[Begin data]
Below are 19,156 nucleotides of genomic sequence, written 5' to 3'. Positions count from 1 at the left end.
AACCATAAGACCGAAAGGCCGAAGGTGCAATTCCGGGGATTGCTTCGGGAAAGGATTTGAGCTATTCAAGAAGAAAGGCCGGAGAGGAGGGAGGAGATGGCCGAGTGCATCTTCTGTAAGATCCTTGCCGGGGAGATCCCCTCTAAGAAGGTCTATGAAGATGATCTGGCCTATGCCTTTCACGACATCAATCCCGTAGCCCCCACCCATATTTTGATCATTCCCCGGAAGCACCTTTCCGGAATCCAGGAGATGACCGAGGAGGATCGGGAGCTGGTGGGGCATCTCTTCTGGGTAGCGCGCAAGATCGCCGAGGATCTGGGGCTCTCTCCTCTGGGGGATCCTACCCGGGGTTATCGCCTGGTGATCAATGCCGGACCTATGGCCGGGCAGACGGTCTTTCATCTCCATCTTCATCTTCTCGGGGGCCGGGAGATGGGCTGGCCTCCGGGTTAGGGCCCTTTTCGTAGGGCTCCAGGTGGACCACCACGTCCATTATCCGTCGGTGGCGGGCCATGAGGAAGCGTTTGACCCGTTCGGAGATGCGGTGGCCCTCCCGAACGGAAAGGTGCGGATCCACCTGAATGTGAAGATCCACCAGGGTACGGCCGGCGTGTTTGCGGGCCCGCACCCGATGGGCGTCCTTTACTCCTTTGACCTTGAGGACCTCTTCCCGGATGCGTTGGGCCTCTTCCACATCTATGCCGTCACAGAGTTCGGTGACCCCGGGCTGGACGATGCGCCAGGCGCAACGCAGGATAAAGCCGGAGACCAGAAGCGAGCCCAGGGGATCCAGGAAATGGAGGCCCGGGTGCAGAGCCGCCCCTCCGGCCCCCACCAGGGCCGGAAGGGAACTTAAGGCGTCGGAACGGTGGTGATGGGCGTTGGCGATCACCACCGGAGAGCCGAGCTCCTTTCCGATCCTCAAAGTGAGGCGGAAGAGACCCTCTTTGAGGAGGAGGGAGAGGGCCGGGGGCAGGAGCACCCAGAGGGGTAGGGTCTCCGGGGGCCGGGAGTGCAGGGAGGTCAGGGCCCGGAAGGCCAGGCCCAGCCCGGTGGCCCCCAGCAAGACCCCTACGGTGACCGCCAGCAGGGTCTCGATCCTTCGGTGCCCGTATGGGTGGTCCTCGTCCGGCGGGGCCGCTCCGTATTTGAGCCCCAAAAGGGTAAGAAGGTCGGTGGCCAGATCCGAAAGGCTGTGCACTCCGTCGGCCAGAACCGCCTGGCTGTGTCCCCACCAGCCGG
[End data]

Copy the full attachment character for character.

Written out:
Below are 19,156 nucleotides of genomic sequence, written 5' to 3'. Positions count from 1 at the left end.
AACCATAAGACCGAAAGGCCGAAGGTGCAATTCCGGGGATTGCTTCGGGAAAGGATTTGAGCTATTCAAGAAGAAAGGCCGGAGAGGAGGGAGGAGATGGCCGAGTGCATCTTCTGTAAGATCCTTGCCGGGGAGATCCCCTCTAAGAAGGTCTATGAAGATGATCTGGCCTATGCCTTTCACGACATCAATCCCGTAGCCCCCACCCATATTTTGATCATTCCCCGGAAGCACCTTTCCGGAATCCAGGAGATGACCGAGGAGGATCGGGAGCTGGTGGGGCATCTCTTCTGGGTAGCGCGCAAGATCGCCGAGGATCTGGGGCTCTCTCCTCTGGGGGATCCTACCCGGGGTTATCGCCTGGTGATCAATGCCGGACCTATGGCCGGGCAGACGGTCTTTCATCTCCATCTTCATCTTCTCGGGGGCCGGGAGATGGGCTGGCCTCCGGGTTAGGGCCCTTTTCGTAGGGCTCCAGGTGGACCACCACGTCCATTATCCGTCGGTGGCGGGCCATGAGGAAGCGTTTGACCCGTTCGGAGATGCGGTGGCCCTCCCGAACGGAAAGGTGCGGATCCACCTGAATGTGAAGATCCACCAGGGTACGGCCGGCGTGTTTGCGGGCCCGCACCCGATGGGCGTCCTTTACTCCTTTGACCTTGAGGACCTCTTCCCGGATGCGTTGGGCCTCTTCCACATCTATGCCGTCACAGAGTTCGGTGACCCCGGGCTGGACGATGCGCCAGGCGCAACGCAGGATAAAGCCGGAGACCAGAAGCGAGCCCAGGGGATCCAGGAAATGGAGGCCCGGGTGCAGAGCCGCCCCTCCGGCCCCCACCAGGGCCGGAAGGGAACTTAAGGCGTCGGAACGGTGGTGATGGGCGTTGGCGATCACCACCGGAGAGCCGAGCTCCTTTCCGATCCTCAAAGTGAGGCGGAAGAGACCCTCTTTGAGGAGGAGGGAGAGGGCCGGGGGCAGGAGCACCCAGAGGGGTAGGGTCTCCGGGGGCCGGGAGTGCAGGGAGGTCAGGGCCCGGAAGGCCAGGCCCAGCCCGGTGGCCCCCAGCAAGACCCCTACGGTGACCGCCAGCAGGGTCTCGATCCTTCGGTGCCCGTATGGGTGGTCCTCGTCCGGCGGGGCCGCTCCGTATTTGAGCCCCAAAAGGGTAAGAAGGTCGGTGGCCAGATCCGAAAGGCTGTGCACTCCGTCGGCCAGAACCGCCTGGCTGTGTCCCCACCAGCCGG